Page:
“I agree, we’re early adopters and implementers, and so usually when at that phase of the curve, it tends to be more expensive and experimental, and we spend a lot of time on experiments and pilots and seeing what works,” he said. “I do see, over time, things like optical character recognition, natural language processing, those becoming open-source technologies, so over time I believe it will benefit everyone. It will take some time—it’s an investment up front—but over time, it will be spread throughout the profession.”

Nearon agreed that smaller firms will not be completely and utterly shut out. He said that large firms tend to service large clients that make millions of transactions across the globe, and they are the ones that currently demand these kinds of services.

“Who can do that? GE can do that. Boeing can do that. LG can do that. Big companies do that. The kind of clients that the middle tier has and small CPAs have? No,” he said. But, he noted, “The competitive advantage of first movers will dissipate.”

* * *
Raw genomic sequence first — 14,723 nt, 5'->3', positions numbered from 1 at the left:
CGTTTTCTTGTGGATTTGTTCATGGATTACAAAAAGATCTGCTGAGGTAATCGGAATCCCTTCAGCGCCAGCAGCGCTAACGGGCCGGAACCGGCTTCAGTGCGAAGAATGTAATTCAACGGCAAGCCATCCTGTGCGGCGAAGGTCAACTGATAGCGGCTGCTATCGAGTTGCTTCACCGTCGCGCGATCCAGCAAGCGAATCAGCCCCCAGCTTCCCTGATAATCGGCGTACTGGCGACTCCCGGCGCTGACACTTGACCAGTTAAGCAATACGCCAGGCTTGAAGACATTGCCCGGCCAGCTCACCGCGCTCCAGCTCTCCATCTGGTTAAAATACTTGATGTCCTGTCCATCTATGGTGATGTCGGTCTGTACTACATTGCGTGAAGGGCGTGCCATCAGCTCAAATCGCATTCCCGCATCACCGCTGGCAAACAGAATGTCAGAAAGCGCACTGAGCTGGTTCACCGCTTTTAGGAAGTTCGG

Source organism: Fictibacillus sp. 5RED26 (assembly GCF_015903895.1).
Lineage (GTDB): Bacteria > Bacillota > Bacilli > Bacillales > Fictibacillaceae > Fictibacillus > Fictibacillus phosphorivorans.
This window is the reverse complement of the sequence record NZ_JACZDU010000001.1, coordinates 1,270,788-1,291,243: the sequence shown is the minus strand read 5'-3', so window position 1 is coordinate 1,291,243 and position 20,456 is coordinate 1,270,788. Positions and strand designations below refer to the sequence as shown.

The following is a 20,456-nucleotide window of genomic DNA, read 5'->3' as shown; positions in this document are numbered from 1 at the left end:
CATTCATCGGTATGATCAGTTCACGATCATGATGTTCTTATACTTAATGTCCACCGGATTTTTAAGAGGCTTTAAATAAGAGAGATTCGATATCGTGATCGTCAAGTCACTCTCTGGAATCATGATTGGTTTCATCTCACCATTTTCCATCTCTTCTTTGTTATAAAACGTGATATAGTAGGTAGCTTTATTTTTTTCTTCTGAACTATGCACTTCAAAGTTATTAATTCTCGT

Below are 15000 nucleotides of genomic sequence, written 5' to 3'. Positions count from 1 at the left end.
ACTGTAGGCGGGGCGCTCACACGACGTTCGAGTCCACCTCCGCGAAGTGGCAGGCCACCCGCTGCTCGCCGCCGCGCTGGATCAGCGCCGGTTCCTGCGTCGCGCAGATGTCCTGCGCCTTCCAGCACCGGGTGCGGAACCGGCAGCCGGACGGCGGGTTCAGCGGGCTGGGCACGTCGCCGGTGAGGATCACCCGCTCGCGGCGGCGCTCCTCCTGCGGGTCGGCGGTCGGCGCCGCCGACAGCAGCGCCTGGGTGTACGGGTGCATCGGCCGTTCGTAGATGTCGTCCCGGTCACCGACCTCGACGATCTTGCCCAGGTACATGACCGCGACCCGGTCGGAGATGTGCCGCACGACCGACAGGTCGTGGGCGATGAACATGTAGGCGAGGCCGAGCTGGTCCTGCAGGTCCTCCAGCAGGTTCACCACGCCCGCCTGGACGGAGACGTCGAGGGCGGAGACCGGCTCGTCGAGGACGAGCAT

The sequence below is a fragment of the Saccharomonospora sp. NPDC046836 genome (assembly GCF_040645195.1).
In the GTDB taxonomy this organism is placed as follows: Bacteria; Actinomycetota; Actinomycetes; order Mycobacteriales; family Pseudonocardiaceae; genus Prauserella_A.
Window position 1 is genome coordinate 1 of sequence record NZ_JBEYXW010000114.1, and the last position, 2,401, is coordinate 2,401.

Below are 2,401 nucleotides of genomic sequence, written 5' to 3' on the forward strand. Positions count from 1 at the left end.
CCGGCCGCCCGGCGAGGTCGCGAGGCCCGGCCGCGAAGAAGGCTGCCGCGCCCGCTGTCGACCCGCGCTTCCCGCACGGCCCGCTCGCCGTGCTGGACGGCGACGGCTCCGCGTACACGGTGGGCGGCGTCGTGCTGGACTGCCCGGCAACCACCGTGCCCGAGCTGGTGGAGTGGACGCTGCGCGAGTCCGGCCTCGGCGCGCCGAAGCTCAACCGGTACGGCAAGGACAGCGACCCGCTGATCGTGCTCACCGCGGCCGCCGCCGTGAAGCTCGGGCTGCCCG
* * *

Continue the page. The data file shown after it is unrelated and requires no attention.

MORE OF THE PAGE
Amanda Wilkie, the chief information officer at WithumSmith+Brown, noted that it might take a while longer for this technology to filter down from the big firms, but eventually, there will come a time when smaller clients will actually need services like this, and when that happens, the tools to provide them will likely be available.

“If Bob’s Bowling Alley is using a supply chain that is leveraging the technology of blockchain, then it’s going to be just as relevant to a small firm that works with Bob as it would be for the Big Four. … I think doing business in the next 10 years, firms of all sizes and clients of all sizes will be impacted by these sorts of things,” she said.